Comments

Rand Water tightens the taps in Gauteng

Written by  Saturday Star Friday, 21 October 2016 17:07
Rate this item
(0 votes)

In the Midvaal suburb where Sipho Mosai lives, the gardens are lush and green because the sprinklers run all day. There's little sense of alarm at the fast-declining water levels in the Vaal water system after which the suburb is named.

But not for long. Rand Water, where Mosai works as the chief operations officer, has informed the region's municipalities it will reduce water supplies. Water-shedding and water throttling will follow.

"We just don't have an appreciation for water," says Mosai. "It's a problem that we need to wake up to. We're talking about 300 litres per person per day in Gauteng. The world average is 170 litres. The World Health Organisation says you can go to 25 litres for cooking, bathing and flushing. Drinking water is being used to fill swimming pools and gardens."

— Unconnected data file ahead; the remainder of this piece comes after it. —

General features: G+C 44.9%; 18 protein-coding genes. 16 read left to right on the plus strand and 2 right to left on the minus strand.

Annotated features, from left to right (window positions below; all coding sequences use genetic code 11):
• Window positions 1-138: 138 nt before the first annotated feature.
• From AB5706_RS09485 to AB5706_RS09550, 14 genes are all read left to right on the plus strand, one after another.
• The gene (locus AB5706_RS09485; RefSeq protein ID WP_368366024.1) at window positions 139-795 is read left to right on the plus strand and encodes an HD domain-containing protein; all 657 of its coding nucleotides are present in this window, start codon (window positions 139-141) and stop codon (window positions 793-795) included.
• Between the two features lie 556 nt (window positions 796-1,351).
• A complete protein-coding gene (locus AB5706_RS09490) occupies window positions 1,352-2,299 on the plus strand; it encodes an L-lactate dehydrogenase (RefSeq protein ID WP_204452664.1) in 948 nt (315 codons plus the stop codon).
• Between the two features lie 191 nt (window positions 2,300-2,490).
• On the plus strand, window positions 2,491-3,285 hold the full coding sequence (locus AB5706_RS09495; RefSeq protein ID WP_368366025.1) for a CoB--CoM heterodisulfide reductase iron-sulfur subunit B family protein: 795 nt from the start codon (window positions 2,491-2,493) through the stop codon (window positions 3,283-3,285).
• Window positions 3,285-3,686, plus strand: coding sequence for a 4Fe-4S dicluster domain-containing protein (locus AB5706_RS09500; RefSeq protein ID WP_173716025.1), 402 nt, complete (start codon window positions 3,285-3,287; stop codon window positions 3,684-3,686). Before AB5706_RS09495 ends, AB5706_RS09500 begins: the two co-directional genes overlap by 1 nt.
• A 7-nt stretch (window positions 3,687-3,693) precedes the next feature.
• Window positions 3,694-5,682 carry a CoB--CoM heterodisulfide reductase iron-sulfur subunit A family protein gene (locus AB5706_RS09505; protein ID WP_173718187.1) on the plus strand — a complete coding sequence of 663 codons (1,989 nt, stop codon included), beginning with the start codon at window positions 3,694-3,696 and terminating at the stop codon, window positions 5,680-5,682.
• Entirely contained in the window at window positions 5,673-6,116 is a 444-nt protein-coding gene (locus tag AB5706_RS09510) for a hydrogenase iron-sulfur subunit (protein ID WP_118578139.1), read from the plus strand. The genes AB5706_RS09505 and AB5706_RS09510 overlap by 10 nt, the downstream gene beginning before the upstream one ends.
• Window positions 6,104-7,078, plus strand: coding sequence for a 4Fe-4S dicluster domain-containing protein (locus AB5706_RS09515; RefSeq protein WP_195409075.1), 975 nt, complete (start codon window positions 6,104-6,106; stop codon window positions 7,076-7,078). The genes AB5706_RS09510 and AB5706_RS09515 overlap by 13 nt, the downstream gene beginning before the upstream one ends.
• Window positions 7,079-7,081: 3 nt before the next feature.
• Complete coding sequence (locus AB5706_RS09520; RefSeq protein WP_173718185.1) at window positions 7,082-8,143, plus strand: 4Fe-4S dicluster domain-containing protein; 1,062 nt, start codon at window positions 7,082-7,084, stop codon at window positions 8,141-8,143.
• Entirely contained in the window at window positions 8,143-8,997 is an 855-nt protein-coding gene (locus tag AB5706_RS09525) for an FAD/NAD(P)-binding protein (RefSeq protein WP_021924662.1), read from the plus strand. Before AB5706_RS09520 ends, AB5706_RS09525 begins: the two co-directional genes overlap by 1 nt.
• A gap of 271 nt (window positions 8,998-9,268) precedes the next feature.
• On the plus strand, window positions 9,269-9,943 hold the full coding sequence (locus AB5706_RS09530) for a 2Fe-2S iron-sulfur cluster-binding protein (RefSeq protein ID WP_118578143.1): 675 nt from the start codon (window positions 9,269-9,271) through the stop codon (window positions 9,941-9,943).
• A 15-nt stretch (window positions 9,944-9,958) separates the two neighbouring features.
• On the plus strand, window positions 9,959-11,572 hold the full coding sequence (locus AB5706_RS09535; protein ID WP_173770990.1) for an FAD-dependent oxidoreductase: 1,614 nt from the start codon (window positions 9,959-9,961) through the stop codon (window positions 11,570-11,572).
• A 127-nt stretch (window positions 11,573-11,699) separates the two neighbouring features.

Rand Water has run water-savings campaigns since 2014. "But it just didn't go anywhere... For the Vaal system to recover we need three years, and even if we have good rainfall for the whole of December, it's not enough.

Mosai called municipal water utilities to a meeting this week to discuss water leaks. "Joburg Water told us they fixed 88 percent of leaks in September in time… I don't know how they've done it, but Mogale City has done well with these water restrictions, stopping sprinkler systems in their area."

Dr Chris Herold, president of the SA Institution of Civil Engineering, believes reducing Rand Water's supply at source is the only way to attain the water restriction target fast enough.